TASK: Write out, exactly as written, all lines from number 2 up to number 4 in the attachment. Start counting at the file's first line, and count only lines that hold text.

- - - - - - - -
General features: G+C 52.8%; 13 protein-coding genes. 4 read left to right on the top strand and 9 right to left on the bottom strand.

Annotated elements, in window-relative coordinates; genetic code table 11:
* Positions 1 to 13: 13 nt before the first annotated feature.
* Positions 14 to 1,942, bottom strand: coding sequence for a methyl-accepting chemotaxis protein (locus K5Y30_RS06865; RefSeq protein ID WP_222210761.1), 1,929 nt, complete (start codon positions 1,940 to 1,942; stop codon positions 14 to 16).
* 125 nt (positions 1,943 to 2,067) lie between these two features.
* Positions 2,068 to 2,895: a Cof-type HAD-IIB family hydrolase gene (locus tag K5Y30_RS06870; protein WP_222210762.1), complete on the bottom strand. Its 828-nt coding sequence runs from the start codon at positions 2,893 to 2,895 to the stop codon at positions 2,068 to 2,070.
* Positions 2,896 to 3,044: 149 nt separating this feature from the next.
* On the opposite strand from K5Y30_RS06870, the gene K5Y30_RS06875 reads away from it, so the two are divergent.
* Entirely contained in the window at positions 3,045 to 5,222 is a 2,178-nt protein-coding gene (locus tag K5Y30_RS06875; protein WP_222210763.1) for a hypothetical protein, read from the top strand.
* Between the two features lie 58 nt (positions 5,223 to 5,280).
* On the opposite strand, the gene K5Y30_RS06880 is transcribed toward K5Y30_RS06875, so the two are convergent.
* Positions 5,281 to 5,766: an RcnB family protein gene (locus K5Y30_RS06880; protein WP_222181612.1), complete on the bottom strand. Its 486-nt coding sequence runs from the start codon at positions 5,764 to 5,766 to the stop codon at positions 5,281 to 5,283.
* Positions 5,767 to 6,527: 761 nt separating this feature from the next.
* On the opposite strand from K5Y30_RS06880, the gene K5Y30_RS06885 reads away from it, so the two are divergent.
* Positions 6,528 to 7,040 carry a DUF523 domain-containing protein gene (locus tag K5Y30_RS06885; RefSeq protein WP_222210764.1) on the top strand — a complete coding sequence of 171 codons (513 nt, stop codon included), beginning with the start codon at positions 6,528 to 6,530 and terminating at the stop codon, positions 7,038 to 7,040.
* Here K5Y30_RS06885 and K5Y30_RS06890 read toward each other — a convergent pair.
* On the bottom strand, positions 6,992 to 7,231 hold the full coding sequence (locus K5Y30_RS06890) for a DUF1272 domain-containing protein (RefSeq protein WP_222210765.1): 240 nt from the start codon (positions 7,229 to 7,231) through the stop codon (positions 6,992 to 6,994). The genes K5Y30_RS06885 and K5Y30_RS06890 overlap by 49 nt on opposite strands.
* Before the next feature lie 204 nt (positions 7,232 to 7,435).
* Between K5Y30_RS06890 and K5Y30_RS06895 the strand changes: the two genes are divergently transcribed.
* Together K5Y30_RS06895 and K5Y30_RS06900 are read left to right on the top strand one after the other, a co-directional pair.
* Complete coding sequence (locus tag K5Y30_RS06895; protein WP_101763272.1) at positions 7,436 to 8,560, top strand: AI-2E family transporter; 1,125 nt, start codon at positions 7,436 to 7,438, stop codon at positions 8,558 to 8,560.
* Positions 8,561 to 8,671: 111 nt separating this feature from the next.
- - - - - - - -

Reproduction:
Annotated elements, in window-relative coordinates; genetic code table 11:
* Positions 1 to 13: 13 nt before the first annotated feature.
* Positions 14 to 1,942, bottom strand: coding sequence for a methyl-accepting chemotaxis protein (locus K5Y30_RS06865; RefSeq protein ID WP_222210761.1), 1,929 nt, complete (start codon positions 1,940 to 1,942; stop codon positions 14 to 16).